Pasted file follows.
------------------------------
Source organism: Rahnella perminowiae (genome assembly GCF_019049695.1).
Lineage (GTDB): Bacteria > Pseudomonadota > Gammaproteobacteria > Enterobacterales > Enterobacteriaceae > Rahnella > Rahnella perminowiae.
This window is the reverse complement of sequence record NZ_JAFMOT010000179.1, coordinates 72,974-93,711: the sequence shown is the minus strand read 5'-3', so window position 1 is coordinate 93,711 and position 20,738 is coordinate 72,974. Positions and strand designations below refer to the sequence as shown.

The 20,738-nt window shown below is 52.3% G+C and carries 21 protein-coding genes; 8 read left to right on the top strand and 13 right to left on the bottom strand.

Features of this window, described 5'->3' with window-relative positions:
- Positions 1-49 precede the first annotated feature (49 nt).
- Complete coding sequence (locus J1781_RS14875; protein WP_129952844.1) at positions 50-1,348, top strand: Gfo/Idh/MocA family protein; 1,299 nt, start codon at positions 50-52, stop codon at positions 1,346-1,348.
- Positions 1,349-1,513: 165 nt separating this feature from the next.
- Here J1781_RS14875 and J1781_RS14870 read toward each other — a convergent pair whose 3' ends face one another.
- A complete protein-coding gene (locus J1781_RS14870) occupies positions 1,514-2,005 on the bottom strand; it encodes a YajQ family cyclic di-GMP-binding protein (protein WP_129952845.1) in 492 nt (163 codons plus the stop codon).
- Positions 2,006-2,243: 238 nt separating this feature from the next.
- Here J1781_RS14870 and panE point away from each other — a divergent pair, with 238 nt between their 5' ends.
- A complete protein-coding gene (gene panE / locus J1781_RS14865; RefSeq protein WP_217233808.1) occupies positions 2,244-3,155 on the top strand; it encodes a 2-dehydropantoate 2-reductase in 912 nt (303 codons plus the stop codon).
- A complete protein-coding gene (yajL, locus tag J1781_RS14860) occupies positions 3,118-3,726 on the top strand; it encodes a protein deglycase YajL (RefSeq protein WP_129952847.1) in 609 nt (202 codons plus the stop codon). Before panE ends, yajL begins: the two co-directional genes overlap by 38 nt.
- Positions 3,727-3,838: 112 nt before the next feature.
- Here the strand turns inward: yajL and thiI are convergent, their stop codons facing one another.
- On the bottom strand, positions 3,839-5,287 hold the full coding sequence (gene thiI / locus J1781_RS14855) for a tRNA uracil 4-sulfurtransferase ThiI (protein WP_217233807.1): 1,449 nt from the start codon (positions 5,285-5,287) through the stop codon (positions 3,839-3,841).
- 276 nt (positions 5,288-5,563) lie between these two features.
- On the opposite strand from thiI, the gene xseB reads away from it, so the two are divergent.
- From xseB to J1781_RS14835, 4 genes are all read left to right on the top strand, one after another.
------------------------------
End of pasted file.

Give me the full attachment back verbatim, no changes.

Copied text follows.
Source organism: Rahnella perminowiae (genome assembly GCF_019049695.1).
Lineage (GTDB): Bacteria > Pseudomonadota > Gammaproteobacteria > Enterobacterales > Enterobacteriaceae > Rahnella > Rahnella perminowiae.
This window is the reverse complement of sequence record NZ_JAFMOT010000179.1, coordinates 72,974-93,711: the sequence shown is the minus strand read 5'-3', so window position 1 is coordinate 93,711 and position 20,738 is coordinate 72,974. Positions and strand designations below refer to the sequence as shown.

The 20,738-nt window shown below is 52.3% G+C and carries 21 protein-coding genes; 8 read left to right on the top strand and 13 right to left on the bottom strand.

Features of this window, described 5'->3' with window-relative positions:
- Positions 1-49 precede the first annotated feature (49 nt).
- Complete coding sequence (locus J1781_RS14875; protein WP_129952844.1) at positions 50-1,348, top strand: Gfo/Idh/MocA family protein; 1,299 nt, start codon at positions 50-52, stop codon at positions 1,346-1,348.
- Positions 1,349-1,513: 165 nt separating this feature from the next.
- Here J1781_RS14875 and J1781_RS14870 read toward each other — a convergent pair whose 3' ends face one another.
- A complete protein-coding gene (locus J1781_RS14870) occupies positions 1,514-2,005 on the bottom strand; it encodes a YajQ family cyclic di-GMP-binding protein (protein WP_129952845.1) in 492 nt (163 codons plus the stop codon).
- Positions 2,006-2,243: 238 nt separating this feature from the next.
- Here J1781_RS14870 and panE point away from each other — a divergent pair, with 238 nt between their 5' ends.
- A complete protein-coding gene (gene panE / locus J1781_RS14865; RefSeq protein WP_217233808.1) occupies positions 2,244-3,155 on the top strand; it encodes a 2-dehydropantoate 2-reductase in 912 nt (303 codons plus the stop codon).
- A complete protein-coding gene (yajL, locus tag J1781_RS14860) occupies positions 3,118-3,726 on the top strand; it encodes a protein deglycase YajL (RefSeq protein WP_129952847.1) in 609 nt (202 codons plus the stop codon). Before panE ends, yajL begins: the two co-directional genes overlap by 38 nt.
- Positions 3,727-3,838: 112 nt before the next feature.
- Here the strand turns inward: yajL and thiI are convergent, their stop codons facing one another.
- On the bottom strand, positions 3,839-5,287 hold the full coding sequence (gene thiI / locus J1781_RS14855) for a tRNA uracil 4-sulfurtransferase ThiI (protein WP_217233807.1): 1,449 nt from the start codon (positions 5,285-5,287) through the stop codon (positions 3,839-3,841).
- 276 nt (positions 5,288-5,563) lie between these two features.
- On the opposite strand from thiI, the gene xseB reads away from it, so the two are divergent.
- From xseB to J1781_RS14835, 4 genes are all read left to right on the top strand, one after another.